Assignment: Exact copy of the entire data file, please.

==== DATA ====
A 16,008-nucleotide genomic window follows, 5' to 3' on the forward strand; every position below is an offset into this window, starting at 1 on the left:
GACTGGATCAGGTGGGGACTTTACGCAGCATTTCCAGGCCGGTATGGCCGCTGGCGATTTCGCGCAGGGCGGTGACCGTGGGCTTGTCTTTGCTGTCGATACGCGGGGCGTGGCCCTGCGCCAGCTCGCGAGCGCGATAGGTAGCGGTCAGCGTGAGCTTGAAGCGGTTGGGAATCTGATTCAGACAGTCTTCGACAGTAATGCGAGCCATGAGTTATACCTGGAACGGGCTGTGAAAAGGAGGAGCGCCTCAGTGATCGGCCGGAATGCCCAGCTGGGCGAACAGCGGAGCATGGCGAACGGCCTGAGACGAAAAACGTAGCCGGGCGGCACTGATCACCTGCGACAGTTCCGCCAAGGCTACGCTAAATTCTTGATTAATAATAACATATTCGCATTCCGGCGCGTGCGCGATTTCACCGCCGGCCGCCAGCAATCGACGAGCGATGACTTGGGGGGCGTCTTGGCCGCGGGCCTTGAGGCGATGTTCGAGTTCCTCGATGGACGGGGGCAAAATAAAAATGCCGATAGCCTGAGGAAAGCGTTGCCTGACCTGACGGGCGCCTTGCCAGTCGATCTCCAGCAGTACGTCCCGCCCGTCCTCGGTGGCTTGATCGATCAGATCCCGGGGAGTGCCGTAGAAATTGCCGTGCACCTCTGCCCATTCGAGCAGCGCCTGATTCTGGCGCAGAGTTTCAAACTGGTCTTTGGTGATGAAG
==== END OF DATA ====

A 16,008-nucleotide genomic window follows, 5' to 3' on the forward strand; every position below is an offset into this window, starting at 1 on the left:
GACTGGATCAGGTGGGGACTTTACGCAGCATTTCCAGGCCGGTATGGCCGCTGGCGATTTCGCGCAGGGCGGTGACCGTGGGCTTGTCTTTGCTGTCGATACGCGGGGCGTGGCCCTGCGCCAGCTCGCGAGCGCGATAGGTAGCGGTCAGCGTGAGCTTGAAGCGGTTGGGAATCTGATTCAGACAGTCTTCGACAGTAATGCGAGCCATGAGTTATACCTGGAACGGGCTGTGAAAAGGAGGAGCGCCTCAGTGATCGGCCGGAATGCCCAGCTGGGCGAACAGCGGAGCATGGCGAACGGCCTGAGACGAAAAACGTAGCCGGGCGGCACTGATCACCTGCGACAGTTCCGCCAAGGCTACGCTAAATTCTTGATTAATAATAACATATTCGCATTCCGGCGCGTGCGCGATTTCACCGCCGGCCGCCAGCAATCGACGAGCGATGACTTGGGGGGCGTCTTGGCCGCGGGCCTTGAGGCGATGTTCGAGTTCCTCGATGGACGGGGGCAAAATAAAAATGCCGATAGCCTGAGGAAAGCGTTGCCTGACCTGACGGGCGCCTTGCCAGTCGATCTCCAGCAGTACGTCCCGCCCGTCCTCGGTGGCTTGATCGATCAGATCCCGGGGAGTGCCGTAGAAATTGCCGTGCACCTCTGCCCATTCGAGCAGCGCCTGATTCTGGCGCAGAGTTTCAAACTGGTCTTTGGTGATGAAG